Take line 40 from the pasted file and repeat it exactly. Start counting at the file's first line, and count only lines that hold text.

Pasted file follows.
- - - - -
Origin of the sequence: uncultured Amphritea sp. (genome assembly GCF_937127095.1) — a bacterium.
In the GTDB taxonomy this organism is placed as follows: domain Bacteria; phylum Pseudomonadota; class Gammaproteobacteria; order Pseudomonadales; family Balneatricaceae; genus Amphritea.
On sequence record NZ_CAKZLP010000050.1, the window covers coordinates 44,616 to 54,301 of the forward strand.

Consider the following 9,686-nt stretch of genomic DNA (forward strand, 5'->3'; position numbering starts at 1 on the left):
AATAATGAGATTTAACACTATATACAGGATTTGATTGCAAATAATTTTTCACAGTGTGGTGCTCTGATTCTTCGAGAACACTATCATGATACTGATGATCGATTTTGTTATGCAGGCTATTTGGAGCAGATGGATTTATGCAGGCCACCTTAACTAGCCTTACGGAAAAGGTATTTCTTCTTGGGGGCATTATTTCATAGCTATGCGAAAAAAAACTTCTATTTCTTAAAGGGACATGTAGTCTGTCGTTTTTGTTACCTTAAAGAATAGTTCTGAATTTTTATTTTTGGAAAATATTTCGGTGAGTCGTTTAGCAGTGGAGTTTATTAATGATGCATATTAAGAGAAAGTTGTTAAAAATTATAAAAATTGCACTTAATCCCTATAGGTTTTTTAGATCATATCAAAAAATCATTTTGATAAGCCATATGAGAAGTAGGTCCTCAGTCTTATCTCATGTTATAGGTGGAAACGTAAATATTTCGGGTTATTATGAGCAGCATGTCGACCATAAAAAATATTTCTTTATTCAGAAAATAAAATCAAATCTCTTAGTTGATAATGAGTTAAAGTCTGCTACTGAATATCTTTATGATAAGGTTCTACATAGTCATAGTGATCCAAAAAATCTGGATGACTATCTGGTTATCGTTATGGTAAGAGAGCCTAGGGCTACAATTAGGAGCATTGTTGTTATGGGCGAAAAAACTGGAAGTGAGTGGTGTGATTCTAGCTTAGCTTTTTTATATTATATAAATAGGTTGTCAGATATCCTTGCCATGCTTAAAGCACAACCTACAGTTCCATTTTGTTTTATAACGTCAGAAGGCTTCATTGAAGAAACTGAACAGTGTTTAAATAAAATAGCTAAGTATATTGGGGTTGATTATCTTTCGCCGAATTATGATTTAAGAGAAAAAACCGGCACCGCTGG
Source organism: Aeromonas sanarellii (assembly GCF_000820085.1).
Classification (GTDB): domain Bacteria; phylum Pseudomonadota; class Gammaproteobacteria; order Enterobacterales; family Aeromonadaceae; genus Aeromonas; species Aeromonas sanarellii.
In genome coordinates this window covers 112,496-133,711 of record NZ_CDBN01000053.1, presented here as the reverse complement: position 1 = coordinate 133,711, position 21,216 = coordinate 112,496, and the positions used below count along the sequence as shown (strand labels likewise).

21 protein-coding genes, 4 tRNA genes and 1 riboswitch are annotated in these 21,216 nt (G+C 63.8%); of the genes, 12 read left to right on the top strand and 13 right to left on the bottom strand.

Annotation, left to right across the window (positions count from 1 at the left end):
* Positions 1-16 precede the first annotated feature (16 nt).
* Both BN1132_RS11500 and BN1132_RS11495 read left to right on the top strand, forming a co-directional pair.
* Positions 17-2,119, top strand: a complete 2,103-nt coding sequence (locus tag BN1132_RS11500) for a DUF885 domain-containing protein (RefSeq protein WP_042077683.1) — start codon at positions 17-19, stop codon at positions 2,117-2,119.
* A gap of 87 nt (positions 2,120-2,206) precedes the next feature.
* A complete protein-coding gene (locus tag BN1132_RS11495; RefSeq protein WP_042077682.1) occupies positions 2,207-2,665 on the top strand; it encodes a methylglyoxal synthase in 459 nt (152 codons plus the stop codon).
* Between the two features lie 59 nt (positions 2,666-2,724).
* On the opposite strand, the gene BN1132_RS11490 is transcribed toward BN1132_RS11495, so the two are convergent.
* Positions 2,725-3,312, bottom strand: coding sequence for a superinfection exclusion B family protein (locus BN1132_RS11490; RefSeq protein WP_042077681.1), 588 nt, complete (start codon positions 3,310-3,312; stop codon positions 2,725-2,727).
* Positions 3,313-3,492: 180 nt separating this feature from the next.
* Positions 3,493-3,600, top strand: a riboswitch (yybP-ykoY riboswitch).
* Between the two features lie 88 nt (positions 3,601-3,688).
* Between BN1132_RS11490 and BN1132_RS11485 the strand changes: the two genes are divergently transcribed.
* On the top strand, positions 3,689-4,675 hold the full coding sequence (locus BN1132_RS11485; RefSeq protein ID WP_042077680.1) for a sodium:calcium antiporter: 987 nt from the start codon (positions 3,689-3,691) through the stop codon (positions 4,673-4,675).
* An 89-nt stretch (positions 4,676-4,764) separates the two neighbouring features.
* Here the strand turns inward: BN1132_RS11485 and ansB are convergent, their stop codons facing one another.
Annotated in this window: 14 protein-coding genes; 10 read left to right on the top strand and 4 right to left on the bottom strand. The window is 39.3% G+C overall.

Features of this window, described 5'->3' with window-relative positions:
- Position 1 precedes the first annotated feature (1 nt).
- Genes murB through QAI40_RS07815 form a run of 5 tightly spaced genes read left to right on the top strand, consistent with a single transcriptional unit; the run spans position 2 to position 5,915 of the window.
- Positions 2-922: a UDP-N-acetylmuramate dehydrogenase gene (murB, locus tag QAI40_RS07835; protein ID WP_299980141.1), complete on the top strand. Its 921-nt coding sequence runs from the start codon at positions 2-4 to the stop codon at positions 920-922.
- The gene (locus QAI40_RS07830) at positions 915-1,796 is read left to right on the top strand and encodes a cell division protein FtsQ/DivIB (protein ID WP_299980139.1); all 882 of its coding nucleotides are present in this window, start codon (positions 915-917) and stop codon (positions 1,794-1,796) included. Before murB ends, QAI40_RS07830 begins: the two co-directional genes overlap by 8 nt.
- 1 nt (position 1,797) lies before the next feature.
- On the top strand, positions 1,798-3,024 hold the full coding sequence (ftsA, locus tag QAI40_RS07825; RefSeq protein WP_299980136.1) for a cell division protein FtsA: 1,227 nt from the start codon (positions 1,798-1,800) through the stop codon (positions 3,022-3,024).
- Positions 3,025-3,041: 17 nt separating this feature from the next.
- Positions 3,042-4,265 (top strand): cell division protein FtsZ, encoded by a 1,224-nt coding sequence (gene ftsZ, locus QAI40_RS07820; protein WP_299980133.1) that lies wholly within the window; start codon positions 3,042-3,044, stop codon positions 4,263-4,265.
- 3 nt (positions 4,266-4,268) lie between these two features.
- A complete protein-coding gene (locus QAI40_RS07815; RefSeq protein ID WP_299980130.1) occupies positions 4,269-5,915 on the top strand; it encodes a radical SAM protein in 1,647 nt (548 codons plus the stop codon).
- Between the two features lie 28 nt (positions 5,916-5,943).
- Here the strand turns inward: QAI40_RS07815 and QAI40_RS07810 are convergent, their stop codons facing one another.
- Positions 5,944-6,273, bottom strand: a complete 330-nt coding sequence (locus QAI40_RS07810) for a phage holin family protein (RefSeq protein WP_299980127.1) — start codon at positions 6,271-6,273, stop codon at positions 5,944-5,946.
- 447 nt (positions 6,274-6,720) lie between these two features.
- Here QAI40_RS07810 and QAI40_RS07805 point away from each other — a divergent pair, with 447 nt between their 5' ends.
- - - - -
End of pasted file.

- Positions 5,944-6,273, bottom strand: a complete 330-nt coding sequence (locus QAI40_RS07810) for a phage holin family protein (RefSeq protein WP_299980127.1) — start codon at positions 6,271-6,273, stop codon at positions 5,944-5,946.